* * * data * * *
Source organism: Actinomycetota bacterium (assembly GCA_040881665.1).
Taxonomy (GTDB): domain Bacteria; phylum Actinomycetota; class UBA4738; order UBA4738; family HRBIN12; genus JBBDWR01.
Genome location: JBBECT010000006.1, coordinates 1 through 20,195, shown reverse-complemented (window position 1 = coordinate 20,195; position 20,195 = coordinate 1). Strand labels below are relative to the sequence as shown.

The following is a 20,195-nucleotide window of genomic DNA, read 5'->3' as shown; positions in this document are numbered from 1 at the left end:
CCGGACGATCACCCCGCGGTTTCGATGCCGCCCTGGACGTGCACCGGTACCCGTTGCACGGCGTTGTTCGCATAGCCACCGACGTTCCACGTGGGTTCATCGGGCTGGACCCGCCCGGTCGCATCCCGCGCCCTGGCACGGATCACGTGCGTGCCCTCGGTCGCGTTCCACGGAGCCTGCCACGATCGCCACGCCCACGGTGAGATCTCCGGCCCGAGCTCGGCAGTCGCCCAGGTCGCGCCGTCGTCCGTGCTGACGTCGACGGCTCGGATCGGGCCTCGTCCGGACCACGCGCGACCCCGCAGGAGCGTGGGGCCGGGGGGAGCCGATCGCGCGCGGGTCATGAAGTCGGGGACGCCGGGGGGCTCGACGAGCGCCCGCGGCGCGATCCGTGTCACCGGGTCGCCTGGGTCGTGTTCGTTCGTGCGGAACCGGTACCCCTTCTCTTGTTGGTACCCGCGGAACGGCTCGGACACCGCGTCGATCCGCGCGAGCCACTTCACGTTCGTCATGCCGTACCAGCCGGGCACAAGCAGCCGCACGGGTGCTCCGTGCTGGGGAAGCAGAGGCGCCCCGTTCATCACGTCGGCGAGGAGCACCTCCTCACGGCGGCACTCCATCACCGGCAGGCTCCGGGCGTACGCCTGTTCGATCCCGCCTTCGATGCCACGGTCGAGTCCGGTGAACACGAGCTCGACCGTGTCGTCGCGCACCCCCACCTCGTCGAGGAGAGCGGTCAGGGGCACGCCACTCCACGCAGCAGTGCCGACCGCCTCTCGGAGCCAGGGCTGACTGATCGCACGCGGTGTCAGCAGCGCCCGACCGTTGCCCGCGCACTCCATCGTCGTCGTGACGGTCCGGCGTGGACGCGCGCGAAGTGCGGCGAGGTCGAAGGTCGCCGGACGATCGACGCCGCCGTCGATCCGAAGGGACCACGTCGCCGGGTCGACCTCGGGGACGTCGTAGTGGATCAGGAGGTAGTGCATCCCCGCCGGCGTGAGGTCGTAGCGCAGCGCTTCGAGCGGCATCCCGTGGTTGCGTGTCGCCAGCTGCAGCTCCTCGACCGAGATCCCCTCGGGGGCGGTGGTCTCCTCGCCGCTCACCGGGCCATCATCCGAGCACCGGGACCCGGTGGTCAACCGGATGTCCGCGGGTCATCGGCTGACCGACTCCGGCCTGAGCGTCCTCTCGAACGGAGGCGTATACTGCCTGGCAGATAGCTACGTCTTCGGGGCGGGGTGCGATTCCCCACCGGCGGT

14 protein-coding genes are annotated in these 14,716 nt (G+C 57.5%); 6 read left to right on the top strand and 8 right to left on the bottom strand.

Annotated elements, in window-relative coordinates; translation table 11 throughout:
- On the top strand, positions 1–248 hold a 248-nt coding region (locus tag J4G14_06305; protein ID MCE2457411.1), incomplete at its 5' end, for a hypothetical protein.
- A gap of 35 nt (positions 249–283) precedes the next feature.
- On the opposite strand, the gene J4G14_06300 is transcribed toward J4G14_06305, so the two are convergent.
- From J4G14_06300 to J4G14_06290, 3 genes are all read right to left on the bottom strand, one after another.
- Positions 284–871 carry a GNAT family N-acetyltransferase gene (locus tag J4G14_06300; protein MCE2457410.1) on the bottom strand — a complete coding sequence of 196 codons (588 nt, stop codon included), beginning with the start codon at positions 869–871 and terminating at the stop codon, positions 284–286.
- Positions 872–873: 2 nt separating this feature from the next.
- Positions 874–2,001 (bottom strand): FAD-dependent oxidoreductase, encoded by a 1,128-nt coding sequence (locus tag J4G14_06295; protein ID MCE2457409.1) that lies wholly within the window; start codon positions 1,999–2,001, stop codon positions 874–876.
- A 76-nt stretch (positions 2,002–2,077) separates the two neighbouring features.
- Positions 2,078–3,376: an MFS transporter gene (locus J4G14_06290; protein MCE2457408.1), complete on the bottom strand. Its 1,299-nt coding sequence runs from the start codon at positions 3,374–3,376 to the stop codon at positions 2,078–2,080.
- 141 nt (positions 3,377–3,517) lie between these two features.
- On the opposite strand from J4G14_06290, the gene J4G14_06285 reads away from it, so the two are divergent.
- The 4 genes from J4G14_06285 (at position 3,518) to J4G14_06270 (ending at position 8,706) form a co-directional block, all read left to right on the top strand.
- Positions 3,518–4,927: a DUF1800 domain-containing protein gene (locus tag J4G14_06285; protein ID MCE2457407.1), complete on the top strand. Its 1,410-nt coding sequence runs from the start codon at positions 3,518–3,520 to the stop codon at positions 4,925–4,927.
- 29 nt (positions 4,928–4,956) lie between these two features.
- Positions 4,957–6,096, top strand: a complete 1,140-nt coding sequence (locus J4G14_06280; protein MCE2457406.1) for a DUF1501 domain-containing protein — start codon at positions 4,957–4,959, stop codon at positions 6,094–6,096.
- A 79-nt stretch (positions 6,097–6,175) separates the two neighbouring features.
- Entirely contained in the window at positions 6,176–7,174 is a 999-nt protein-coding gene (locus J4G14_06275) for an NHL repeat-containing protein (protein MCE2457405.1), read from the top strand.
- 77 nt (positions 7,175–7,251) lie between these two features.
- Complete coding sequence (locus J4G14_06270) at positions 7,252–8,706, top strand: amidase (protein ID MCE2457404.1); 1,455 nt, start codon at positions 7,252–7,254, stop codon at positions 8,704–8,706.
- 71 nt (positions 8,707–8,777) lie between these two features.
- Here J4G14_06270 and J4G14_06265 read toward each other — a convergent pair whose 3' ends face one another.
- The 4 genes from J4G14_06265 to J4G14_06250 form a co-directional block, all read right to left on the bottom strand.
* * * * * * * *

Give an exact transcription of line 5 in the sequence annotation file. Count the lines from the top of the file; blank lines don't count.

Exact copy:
CCGGACGATCACCCCGCGGTTTCGATGCCGCCCTGGACGTGCACCGGTACCCGTTGCACGGCGTTGTTCGCATAGCCACCGACGTTCCACGTGGGTTCATCGGGCTGGACCCGCCCGGTCGCATCCCGCGCCCTGGCACGGATCACGTGCGTGCCCTCGGTCGCGTTCCACGGAGCCTGCCACGATCGCCACGCCCACGGTGAGATCTCCGGCCCGAGCTCGGCAGTCGCCCAGGTCGCGCCGTCGTCCGTGCTGACGTCGACGGCTCGGATCGGGCCTCGTCCGGACCACGCGCGACCCCGCAGGAGCGTGGGGCCGGGGGGAGCCGATCGCGCGCGGGTCATGAAGTCGGGGACGCCGGGGGGCTCGACGAGCGCCCGCGGCGCGATCCGTGTCACCGGGTCGCCTGGGTCGTGTTCGTTCGTGCGGAACCGGTACCCCTTCTCTTGTTGGTACCCGCGGAACGGCTCGGACACCGCGTCGATCCGCGCGAGCCACTTCACGTTCGTCATGCCGTACCAGCCGGGCACAAGCAGCCGCACGGGTGCTCCGTGCTGGGGAAGCAGAGGCGCCCCGTTCATCACGTCGGCGAGGAGCACCTCCTCACGGCGGCACTCCATCACCGGCAGGCTCCGGGCGTACGCCTGTTCGATCCCGCCTTCGATGCCACGGTCGAGTCCGGTGAACACGAGCTCGACCGTGTCGTCGCGCACCCCCACCTCGTCGAGGAGAGCGGTCAGGGGCACGCCACTCCACGCAGCAGTGCCGACCGCCTCTCGGAGCCAGGGCTGACTGATCGCACGCGGTGTCAGCAGCGCCCGACCGTTGCCCGCGCACTCCATCGTCGTCGTGACGGTCCGGCGTGGACGCGCGCGAAGTGCGGCGAGGTCGAAGGTCGCCGGACGATCGACGCCGCCGTCGATCCGAAGGGACCACGTCGCCGGGTCGACCTCGGGGACGTCGTAGTGGATCAGGAGGTAGTGCATCCCCGCCGGCGTGAGGTCGTAGCGCAGCGCTTCGAGCGGCATCCCGTGGTTGCGTGTCGCCAGCTGCAGCTCCTCGACCGAGATCCCCTCGGGGGCGGTGGTCTCCTCGCCGCTCACCGGGCCATCATCCGAGCACCGGGACCCGGTGGTCAACCGGATGTCCGCGGGTCATCGGCTGACCGACTCCGGCCTGAGCGTCCTCTCGAACGGAGGCGTATACTGCCTGGCAGATAGCTACGTCTTCGGGGCGGGGTGCGATTCCCCACCGGCGGT